“Not to try to paint myself as a one-issue candidate, but one of the things that’s important to me and others is the real impartiality of our state Supreme Court. I’d like to see public financing of the state Supreme Court [campaigns] happen — [this past session] we got close to having it happen on the floor of the Senate … (but it) didn’t happen. I hope to work (on this, if elected to the Legislature) with (Snohomish County Rep.) Marko Liias. We have to protect our state Supreme Court(‘s integrity).”
Stone feels that her background working on this issue would give her a jump-start past the typical legislative rookie. “Though I would be a first-time legislator, it’s not my first time around the block – I have a good ability to really stand on my own feet and represent the people of the district, and not be bent to the wind of the interests down in Olympia itself, and I think that has to be the bottom line for me, what’s best for the district, not just is this the correct environmental or labor or educational thing to do – it really boils down to, what’s my connection to the people living here.”
She says she senses a “disconnect” right now between those people and their representatives, and she hopes instead to “foster a connection and collaboration with the people in the district, let them know what legislation is coming down the pike, (find out) what they might be interested in, so they can let me and the leadership know, and then they would need to let their friends (and others) know that this legislation is coming up, and that they need to make phone calls and send e-mails (to let legislators know they want something passed).”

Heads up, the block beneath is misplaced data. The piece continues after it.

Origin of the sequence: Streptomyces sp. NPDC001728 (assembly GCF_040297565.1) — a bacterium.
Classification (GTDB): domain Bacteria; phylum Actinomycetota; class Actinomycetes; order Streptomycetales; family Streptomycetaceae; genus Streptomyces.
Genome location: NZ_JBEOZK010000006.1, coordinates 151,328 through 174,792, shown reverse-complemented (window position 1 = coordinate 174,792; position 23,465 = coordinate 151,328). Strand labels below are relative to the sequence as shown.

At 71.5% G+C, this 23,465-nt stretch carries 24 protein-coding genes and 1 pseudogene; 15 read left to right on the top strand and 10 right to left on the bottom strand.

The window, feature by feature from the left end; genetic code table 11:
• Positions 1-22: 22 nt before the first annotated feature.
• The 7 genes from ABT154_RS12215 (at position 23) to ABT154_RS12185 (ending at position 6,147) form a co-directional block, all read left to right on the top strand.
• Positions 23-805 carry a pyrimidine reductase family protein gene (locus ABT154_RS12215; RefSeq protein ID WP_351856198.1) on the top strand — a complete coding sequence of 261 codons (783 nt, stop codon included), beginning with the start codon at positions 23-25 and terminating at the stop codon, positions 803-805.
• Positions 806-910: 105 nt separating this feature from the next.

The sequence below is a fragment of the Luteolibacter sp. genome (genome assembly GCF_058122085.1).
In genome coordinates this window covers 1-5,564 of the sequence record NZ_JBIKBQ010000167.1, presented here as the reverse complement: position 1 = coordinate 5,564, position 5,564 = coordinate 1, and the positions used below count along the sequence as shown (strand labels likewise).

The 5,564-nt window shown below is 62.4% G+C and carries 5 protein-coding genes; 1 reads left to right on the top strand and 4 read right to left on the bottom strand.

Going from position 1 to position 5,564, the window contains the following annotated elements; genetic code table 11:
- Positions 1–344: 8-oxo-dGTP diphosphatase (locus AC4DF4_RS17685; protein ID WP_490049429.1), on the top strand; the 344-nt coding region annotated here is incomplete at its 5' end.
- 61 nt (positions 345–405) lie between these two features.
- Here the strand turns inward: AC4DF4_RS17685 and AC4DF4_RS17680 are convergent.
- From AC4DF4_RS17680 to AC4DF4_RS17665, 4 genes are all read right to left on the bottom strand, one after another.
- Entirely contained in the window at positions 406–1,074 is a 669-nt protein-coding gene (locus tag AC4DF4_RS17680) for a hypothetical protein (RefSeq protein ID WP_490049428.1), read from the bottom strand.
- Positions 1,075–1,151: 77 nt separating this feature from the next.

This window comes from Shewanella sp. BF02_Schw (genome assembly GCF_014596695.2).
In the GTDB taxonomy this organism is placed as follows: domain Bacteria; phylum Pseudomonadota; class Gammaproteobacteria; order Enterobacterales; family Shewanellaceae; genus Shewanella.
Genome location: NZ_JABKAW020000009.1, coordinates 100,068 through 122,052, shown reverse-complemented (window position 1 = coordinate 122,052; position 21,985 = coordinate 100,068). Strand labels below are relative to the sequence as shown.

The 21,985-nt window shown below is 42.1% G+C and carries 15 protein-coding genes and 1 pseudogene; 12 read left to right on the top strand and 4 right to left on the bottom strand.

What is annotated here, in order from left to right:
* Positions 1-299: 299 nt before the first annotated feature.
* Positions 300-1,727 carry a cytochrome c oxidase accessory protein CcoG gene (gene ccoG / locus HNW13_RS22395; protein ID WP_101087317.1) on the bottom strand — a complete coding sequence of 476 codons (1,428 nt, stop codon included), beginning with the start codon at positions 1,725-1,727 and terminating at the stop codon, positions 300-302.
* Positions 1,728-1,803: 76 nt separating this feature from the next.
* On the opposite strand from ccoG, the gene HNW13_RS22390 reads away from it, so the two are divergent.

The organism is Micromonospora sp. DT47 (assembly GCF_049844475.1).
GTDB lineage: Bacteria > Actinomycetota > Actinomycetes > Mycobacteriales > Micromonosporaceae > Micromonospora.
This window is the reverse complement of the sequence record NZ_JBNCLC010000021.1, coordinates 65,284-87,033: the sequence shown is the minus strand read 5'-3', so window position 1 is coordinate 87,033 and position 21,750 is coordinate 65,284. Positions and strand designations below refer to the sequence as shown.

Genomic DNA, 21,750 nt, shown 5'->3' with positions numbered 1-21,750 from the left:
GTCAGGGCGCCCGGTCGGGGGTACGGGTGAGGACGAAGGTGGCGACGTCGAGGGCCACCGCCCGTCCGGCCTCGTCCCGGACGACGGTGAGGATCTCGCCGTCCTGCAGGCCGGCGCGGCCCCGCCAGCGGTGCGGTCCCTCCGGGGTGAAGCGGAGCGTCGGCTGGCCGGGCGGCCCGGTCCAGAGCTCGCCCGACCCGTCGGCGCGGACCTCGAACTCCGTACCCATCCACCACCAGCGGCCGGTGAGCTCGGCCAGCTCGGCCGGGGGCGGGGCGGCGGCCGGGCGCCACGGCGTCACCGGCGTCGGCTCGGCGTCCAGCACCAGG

Stone hopes to translate that interest into an improved two-way communication system, though she’s not certain yet what form it might take – she just knows that there’s more information potentially available on more of a real-time basis than is easily accessible to constituents right now. That also could help legislators call attention to issues that aren’t getting the attention that they seem to merit. For example: “I’m not hearing anybody talk about the Family Medical Leave Act that was passed in 2007, passed with a shorter amount of time, a smaller amount of money, limited in terms of scope … now there’s $50 million coming from the Obama Administration to the states to implement this, so this is an opportunity for us to let people know – I can say, ‘are you interested?’”
She envisions an easier way to reach out to organizations and others outside the district, too, to build coalitions – even short-term ones centered on certain issues or builds – to get something done. “That’s the way I was able to do it in 2008 on the ‘local-option bill’ with Washington Public Campaigns; we had folks in every district.”